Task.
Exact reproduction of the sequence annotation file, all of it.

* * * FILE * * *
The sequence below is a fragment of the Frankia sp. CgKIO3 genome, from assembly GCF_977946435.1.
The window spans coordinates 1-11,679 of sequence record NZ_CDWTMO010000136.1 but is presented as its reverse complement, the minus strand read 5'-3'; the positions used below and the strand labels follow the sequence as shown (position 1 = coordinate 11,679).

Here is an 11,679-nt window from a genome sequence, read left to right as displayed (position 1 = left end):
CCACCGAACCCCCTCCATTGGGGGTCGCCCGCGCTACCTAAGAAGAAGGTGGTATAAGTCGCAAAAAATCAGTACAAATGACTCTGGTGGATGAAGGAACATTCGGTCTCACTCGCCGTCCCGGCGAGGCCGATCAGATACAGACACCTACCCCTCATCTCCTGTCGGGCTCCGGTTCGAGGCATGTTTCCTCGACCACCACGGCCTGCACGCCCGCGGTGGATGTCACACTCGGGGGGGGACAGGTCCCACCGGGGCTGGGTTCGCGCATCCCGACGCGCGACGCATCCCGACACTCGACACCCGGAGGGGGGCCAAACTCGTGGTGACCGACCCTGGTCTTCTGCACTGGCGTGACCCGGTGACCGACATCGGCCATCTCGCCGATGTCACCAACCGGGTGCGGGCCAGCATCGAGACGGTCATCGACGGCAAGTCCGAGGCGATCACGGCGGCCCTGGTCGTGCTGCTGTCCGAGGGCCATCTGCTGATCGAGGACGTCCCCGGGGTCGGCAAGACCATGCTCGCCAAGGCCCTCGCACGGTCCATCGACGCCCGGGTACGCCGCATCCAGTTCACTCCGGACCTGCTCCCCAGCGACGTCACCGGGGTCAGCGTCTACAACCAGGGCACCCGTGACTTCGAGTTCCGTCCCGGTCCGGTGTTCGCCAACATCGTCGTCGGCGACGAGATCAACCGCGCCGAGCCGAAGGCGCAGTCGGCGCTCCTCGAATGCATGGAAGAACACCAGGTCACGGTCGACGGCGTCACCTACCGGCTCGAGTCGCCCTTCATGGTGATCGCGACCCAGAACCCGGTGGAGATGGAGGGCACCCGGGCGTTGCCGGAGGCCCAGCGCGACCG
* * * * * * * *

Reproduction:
The sequence below is a fragment of the Frankia sp. CgKIO3 genome, from assembly GCF_977946435.1.
The window spans coordinates 1-11,679 of sequence record NZ_CDWTMO010000136.1 but is presented as its reverse complement, the minus strand read 5'-3'; the positions used below and the strand labels follow the sequence as shown (position 1 = coordinate 11,679).

Here is an 11,679-nt window from a genome sequence, read left to right as displayed (position 1 = left end):
CCACCGAACCCCCTCCATTGGGGGTCGCCCGCGCTACCTAAGAAGAAGGTGGTATAAGTCGCAAAAAATCAGTACAAATGACTCTGGTGGATGAAGGAACATTCGGTCTCACTCGCCGTCCCGGCGAGGCCGATCAGATACAGACACCTACCCCTCATCTCCTGTCGGGCTCCGGTTCGAGGCATGTTTCCTCGACCACCACGGCCTGCACGCCCGCGGTGGATGTCACACTCGGGGGGGGACAGGTCCCACCGGGGCTGGGTTCGCGCATCCCGACGCGCGACGCATCCCGACACTCGACACCCGGAGGGGGGCCAAACTCGTGGTGACCGACCCTGGTCTTCTGCACTGGCGTGACCCGGTGACCGACATCGGCCATCTCGCCGATGTCACCAACCGGGTGCGGGCCAGCATCGAGACGGTCATCGACGGCAAGTCCGAGGCGATCACGGCGGCCCTGGTCGTGCTGCTGTCCGAGGGCCATCTGCTGATCGAGGACGTCCCCGGGGTCGGCAAGACCATGCTCGCCAAGGCCCTCGCACGGTCCATCGACGCCCGGGTACGCCGCATCCAGTTCACTCCGGACCTGCTCCCCAGCGACGTCACCGGGGTCAGCGTCTACAACCAGGGCACCCGTGACTTCGAGTTCCGTCCCGGTCCGGTGTTCGCCAACATCGTCGTCGGCGACGAGATCAACCGCGCCGAGCCGAAGGCGCAGTCGGCGCTCCTCGAATGCATGGAAGAACACCAGGTCACGGTCGACGGCGTCACCTACCGGCTCGAGTCGCCCTTCATGGTGATCGCGACCCAGAACCCGGTGGAGATGGAGGGCACCCGGGCGTTGCCGGAGGCCCAGCGCGACCG